Jimmy Breslin, one of the most towering figures in New York City journalism, died on Sunday in his Manhattan home. He was 88. His death was confirmed by his wife, Ronnie Eldridge, who said that he’d been recovering from pneumonia.
Breslin’s career spanned several decades, and his particular brand of narrative reporting inspired scores of copycats, none of whom ever successfully replicated his distinctive style. He gave voice to the poor and disenfranchised, and found his sources not in the winners of the game, but the losers.
When it came to covering the funeral of President John F. Kennedy, Breslin tracked down the gravedigger. When John Lennon was killed in 1980, Breslin framed his story from the perspective of a beat cop, a Beatles fan who helped lift the fatally wounded musician into a patrol car. His reporting spoke truth to power; his sensibility steering him from the clamor of a press scrum to find the untold story buried at the margins. From the Washington Post:
In 1976, amid rampant decay and fiscal chaos in New York, Mr. Breslin’s debut column in the tabloid Daily News focused on a barely noticed street murder in Brooklyn. He saw the whole of the city’s epic dysfunction in the death of one teenager, shot by a mugger, and in the toil of a weary detective named Ruger:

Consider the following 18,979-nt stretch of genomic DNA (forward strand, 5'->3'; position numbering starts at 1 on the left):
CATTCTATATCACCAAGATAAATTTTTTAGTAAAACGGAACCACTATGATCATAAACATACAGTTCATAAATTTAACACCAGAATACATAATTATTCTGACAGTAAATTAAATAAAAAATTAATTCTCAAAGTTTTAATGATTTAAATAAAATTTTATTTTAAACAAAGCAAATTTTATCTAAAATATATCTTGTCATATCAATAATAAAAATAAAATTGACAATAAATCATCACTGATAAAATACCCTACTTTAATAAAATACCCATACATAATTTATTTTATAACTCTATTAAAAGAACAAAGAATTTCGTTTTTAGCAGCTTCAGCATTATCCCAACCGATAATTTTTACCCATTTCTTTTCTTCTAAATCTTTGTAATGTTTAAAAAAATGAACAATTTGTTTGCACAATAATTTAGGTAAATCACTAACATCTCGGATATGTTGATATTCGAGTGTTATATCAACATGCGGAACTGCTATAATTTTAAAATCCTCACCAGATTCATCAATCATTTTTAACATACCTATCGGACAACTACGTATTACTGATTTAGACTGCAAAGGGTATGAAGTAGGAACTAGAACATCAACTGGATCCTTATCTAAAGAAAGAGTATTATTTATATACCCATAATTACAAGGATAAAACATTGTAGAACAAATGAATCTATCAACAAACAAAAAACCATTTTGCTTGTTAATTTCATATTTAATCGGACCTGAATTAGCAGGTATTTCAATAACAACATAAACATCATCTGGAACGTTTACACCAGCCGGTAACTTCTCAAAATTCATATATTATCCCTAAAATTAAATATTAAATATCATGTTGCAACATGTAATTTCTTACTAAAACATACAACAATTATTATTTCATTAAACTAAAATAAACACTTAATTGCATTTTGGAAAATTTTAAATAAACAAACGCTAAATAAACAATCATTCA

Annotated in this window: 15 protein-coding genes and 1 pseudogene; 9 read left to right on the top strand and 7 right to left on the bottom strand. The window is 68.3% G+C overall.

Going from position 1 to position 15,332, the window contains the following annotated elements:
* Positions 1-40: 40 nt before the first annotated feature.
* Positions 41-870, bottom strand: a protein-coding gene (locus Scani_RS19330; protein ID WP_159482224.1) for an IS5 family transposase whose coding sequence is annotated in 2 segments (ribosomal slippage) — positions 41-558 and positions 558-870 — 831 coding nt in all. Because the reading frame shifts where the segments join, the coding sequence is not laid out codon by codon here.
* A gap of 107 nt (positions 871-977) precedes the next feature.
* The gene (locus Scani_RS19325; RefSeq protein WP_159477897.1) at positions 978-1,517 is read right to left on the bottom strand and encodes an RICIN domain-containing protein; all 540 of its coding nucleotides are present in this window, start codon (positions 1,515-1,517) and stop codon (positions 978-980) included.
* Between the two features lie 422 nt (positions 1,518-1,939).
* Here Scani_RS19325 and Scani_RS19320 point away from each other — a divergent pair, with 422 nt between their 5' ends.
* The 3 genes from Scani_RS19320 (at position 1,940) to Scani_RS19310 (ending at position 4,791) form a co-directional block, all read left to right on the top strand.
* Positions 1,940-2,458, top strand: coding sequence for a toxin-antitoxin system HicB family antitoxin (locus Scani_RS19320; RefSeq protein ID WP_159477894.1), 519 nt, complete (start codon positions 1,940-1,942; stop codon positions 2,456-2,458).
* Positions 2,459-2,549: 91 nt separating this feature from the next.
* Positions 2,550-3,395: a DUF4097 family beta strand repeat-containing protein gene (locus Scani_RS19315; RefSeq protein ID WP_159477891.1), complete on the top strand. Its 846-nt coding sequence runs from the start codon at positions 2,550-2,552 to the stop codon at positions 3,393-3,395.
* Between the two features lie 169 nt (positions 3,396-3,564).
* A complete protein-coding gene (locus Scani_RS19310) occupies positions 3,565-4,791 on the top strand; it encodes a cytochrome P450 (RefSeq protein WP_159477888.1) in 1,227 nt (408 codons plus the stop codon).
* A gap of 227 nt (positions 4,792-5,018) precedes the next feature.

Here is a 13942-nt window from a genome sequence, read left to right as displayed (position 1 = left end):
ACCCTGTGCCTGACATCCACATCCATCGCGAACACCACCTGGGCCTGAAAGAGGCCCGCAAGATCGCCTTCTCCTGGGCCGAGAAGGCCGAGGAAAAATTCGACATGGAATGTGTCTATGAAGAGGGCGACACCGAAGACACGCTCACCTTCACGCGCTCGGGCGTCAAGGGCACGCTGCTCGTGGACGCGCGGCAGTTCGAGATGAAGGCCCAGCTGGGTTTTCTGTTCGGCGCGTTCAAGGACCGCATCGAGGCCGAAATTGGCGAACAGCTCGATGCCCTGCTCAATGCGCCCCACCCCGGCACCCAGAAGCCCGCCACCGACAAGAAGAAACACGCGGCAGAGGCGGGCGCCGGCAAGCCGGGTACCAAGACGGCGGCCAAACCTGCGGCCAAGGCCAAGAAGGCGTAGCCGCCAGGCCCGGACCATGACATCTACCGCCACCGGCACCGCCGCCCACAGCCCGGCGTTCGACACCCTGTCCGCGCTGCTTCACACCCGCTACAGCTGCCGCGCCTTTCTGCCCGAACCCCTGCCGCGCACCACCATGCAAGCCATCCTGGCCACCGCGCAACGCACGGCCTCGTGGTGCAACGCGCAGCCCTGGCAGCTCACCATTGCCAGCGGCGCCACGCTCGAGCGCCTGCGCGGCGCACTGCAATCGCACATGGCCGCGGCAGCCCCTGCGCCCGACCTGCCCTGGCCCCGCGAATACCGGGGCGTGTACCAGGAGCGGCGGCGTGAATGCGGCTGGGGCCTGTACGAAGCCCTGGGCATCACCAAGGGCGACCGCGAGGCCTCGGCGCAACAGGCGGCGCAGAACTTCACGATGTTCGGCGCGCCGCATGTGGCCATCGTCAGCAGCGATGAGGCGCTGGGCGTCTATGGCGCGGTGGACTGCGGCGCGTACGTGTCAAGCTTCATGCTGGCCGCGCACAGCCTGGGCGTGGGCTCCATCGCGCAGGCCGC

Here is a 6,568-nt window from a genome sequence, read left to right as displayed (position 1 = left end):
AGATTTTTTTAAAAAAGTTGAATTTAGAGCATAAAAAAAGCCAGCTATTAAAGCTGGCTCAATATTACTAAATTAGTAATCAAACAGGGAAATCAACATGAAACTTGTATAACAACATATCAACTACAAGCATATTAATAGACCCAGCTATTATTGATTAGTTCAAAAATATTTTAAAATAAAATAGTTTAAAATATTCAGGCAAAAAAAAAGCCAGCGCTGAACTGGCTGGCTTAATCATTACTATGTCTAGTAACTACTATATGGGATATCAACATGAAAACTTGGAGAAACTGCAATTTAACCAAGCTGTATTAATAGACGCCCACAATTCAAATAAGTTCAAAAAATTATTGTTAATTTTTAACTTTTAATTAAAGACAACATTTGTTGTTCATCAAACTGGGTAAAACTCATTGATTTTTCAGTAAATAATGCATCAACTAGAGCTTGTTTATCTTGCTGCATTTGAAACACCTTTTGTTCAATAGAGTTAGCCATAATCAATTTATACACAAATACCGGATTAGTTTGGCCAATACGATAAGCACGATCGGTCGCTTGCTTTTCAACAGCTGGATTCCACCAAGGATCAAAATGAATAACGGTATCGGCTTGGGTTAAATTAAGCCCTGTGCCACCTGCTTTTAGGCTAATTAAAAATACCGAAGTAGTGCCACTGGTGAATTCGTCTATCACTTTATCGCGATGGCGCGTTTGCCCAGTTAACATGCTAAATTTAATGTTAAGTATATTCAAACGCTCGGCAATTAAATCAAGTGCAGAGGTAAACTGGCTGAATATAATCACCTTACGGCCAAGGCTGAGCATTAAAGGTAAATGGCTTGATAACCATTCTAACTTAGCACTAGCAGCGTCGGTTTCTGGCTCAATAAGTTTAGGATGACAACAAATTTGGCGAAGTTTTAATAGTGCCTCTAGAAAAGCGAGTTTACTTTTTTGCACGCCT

Politicians attend dinners at hotels with contractors. Bankers discuss interest rates at lunch. Harold Ruger goes into a manila folder on his desk and takes out a picture of Allen Burnett, a young face covered with blood staring from a morgue table. In Allen Burnett’s hand there is a piece of the veins of the city of New York.
He was motivated, like all good reporters, by fiery anger over daily injustice, proclaiming once that “rage is the only quality which has kept me, or anybody I have ever studied, writing columns for newspapers.” Breslin wrote for himself, saying in a 2012 interview that he was the only reader he cared about:
“I didn’t care about anybody else. If I thought it was humorous, if it made me smile, I put it in. I wrote it in the paper and didn’t care what anyone thought.”
His lack of concern for the opinions of others had a tendency to backfire. In 1990, he was suspended from his job at Newsday for going on a racist rant about a Korean-American reporter who called out one of his columns as being sexist.
Breslin’s last piece—an excerpt from his unfinished biographical novel—appeared in the Daily Beast last year.
His doctor, William Cole, told the New York Daily News that Breslin was hospitalized with pneumonia last Wednesday, but was released after one night. But until the moment of his death, age seemed to do nothing to wear away the characteristic brashness that defined him and his work:
“He was somewhat debilitated,” Cole said of Breslin’s last years, “but he was still the same old Jimmy Breslin right up until the end: Cantankerous, difficult, funny, opinionated. And he was writing.”